int temperature;
    
      temperature = 13;
    
  2. Let's do the declaration and assignment in one line:
      int temperature = 13;
    
  3. The above is really the same as (1). We're asked to assign a new value. We do this in the same way as in (1), but since the variable temperature is already declared we don't, fact is we can not, again so we're skipping the declaration.
      int temperature =  13;
    
      temperature = 31;
    
  4. This is something we've done before, so let's simply write.
      int temperature =  12;
    
  5. Ok, time to practice on using the + (which is an [operator], more on this later).
      int temperature =  10 + 3;
    
    In the code above, the right hand side (10 + 3) calculated first. After the calculation the assignment is done. The variable now has the value 13.
  6. This should be fairly easy by now:
      int count = 12;
    
  7. Ok , let's assign the variable a new value:
     count = 31;
    
  8. Ok, now we're going to have some fun. If someone asked you to add 3 to the digit written on a post-it note you would have no problem doing that. That's what we're doing on the right side of the assignment operator. And then if someone asked to replace the value on the post it note with the newly calculated sun you'd probably have no problem doing that either, assuming you have a pen. So let's do this in code. Languages such as C and Java starts of by calculating the sum on the right side, just as we did in the example with the post it note. And then the sum is assigned to the variable `temperature`.
     temperature = temperature + 10 ;
    
  9.   nrStudents = nrGirls + nrBoys ;
    
    Again, the right hand side of the assignment operator (=) is calculated before the assignment so the sum of of nrGirls (which has the value 15) and nrBoys (which has the value 13) is calculated to 28 and then the nrStudents is assigned that value (28).

Presentation

Presentation: (pdf)

Videos

Assignment (eng) (swe)

Links

Wikipedia links for the keen student:


Type cast

Description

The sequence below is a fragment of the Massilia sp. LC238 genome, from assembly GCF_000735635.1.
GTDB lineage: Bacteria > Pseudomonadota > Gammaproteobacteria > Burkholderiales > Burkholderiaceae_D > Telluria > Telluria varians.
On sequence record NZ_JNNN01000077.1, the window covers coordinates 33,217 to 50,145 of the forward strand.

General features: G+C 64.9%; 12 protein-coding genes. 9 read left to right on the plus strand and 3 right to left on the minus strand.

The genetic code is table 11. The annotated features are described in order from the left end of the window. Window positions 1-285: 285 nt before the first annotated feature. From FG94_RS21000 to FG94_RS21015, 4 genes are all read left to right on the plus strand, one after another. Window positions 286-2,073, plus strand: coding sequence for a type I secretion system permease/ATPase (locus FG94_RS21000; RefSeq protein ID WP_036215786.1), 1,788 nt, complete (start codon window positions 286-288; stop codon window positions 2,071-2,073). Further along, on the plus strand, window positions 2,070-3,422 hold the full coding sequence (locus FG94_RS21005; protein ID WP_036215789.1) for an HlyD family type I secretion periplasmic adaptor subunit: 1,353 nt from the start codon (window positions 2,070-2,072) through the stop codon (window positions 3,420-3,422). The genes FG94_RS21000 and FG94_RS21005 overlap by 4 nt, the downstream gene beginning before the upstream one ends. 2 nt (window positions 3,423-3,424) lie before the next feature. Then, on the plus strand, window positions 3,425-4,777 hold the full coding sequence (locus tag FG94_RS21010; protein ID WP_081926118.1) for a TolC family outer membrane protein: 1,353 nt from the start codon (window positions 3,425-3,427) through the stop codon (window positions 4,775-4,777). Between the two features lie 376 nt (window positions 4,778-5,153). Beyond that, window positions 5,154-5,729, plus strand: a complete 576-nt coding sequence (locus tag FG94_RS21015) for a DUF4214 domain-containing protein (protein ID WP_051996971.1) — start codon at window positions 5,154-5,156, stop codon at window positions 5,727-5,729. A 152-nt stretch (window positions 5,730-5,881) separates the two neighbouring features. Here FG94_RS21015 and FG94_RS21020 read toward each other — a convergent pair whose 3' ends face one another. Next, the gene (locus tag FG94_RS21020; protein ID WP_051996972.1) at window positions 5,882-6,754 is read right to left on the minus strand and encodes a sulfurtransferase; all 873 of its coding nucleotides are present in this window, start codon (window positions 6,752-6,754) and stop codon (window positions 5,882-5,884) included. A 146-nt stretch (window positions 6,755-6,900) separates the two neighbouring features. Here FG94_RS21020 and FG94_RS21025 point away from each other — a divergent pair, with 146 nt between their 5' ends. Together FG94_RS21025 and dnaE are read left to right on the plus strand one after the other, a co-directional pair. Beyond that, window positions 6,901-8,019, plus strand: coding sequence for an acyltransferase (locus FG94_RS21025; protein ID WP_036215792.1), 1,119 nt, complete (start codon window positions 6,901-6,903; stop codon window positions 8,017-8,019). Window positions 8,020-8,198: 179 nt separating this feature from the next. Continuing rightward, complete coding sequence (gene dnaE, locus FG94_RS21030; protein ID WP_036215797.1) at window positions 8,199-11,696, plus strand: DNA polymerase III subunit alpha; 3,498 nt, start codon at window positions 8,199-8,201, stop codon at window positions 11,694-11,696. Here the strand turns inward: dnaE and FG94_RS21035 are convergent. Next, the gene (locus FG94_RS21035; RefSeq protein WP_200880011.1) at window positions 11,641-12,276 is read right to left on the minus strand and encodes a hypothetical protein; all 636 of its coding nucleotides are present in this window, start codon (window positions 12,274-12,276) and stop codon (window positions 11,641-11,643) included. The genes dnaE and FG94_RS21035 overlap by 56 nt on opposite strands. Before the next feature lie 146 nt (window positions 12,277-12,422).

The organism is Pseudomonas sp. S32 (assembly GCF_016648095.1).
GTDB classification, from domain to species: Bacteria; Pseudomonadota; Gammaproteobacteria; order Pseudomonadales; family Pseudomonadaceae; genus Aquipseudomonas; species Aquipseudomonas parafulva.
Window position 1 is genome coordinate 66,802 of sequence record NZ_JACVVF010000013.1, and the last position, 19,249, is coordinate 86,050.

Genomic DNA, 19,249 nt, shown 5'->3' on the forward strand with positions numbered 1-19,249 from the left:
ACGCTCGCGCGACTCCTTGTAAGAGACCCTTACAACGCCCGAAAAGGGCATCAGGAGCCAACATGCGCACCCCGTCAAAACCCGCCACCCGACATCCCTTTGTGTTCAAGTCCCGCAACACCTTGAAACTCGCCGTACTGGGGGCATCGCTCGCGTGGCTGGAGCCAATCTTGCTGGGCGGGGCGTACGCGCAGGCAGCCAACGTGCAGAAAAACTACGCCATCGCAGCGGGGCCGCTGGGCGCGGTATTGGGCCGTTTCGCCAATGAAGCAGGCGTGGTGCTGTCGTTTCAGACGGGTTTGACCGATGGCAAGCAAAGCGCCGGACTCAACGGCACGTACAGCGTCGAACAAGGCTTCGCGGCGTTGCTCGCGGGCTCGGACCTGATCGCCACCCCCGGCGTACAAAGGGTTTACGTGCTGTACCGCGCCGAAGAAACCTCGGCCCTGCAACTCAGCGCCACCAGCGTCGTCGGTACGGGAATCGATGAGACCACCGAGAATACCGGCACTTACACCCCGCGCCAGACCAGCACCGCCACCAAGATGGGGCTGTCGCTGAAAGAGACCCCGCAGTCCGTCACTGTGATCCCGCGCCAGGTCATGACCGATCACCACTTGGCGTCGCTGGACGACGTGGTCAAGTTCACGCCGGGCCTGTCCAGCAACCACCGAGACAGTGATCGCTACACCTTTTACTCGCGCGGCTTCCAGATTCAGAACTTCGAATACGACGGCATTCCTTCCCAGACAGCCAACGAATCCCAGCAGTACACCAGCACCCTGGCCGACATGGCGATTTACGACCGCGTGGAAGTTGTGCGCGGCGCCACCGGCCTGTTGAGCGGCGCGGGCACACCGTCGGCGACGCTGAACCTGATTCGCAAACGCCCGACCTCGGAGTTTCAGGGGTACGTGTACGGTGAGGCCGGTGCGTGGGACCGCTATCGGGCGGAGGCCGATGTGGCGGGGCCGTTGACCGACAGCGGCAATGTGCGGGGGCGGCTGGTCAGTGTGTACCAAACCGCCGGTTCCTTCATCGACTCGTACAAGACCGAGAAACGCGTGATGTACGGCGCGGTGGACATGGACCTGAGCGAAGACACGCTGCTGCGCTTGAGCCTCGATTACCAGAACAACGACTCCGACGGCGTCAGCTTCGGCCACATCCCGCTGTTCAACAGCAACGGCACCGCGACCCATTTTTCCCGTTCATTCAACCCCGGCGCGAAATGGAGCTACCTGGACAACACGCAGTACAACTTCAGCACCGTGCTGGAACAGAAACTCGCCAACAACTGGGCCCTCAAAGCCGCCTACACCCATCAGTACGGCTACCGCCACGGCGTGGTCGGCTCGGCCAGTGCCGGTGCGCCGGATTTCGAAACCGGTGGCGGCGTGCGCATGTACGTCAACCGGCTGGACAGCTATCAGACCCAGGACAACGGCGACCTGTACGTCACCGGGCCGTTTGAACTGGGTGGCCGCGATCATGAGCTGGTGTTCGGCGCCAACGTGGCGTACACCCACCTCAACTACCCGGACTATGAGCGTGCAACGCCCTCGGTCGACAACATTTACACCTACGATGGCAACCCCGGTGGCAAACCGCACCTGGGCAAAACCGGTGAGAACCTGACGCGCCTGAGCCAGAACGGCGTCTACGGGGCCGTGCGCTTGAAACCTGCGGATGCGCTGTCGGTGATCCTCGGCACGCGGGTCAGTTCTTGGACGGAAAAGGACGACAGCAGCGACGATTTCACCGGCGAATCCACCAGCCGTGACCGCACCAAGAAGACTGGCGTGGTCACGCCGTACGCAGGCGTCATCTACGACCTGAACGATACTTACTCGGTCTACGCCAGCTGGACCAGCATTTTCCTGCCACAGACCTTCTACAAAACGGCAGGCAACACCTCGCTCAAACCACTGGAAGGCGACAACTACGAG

Exercises

Throughout the following exercises it is assumed that we have the following types present in our language.

      byte -128 through +127
      int  -2 147 483 648 through +2 147 483 647
  1. Will the following code work?
      byte nrStudents;
    
      nrStudents = 123;
    
  2. Will the following code work?
       byte nrStudents;
    
       nrStudents = 789;
    
  3. Will the following code work?
       int nrStudents;
    
       nrStudents = 123;
    
  4. Will the following code work?
       int nrStudents;
    
       nrStudents = 789;
    
  5. Will the following code work?
       int maleStudents = 12;
    
       int femaleStudents = 12;
    
       int nrStudents;
    
       byte allStudents;
    
       nrStudents = maleStudents + femaleStudents;
    
       allStudents = nrStudents;
    
  6. Make an explicit type cast to tell the compiler you're ok with the conversion.
  7. Will the following code work? This is a question which actually requires a bit of thinking :)
       int maleStudents = 12;
    
       int femaleStudents = 12;
    
       int nrStudents;
    
       nrStudents = maleStudents + femaleStudents;
    
  8. Will the following code work? This is a question which actually requires a bit of thinking :)
       int maleStudents = 2147483647;
    
       int femaleStudents = 2147483647;
    
       int nrStudents;
    
       nrStudents = maleStudents + femaleStudents;
    


Solutions

Expand using link to the right to see the full content.

  1. Yes
  2. No. 789 is a bigger value than a byte can store. The compilers in some languages allow this, but a so called wrap around will occur.
  3. Yes
  4. Yes
  5. No. allStudents is a byte and storing an int (or the sum of of two ints) is not possible. Adding an int value to an int value might also be problematic if the sum is higher than the max value of an int or smaller than the min value of an int.
  6. allStudents = (byte) nrStudents
  7. It will work. When the program executes the sum will be calculated to 24, which is possible to store in an int.
  8. It will NOT work. When the program executes the sum will be calculated to a value bigger than the max value of an int.


Presentation

Presentation: (pdf)

Videos

Typecast (eng) (swe)

Links

Wikipedia links: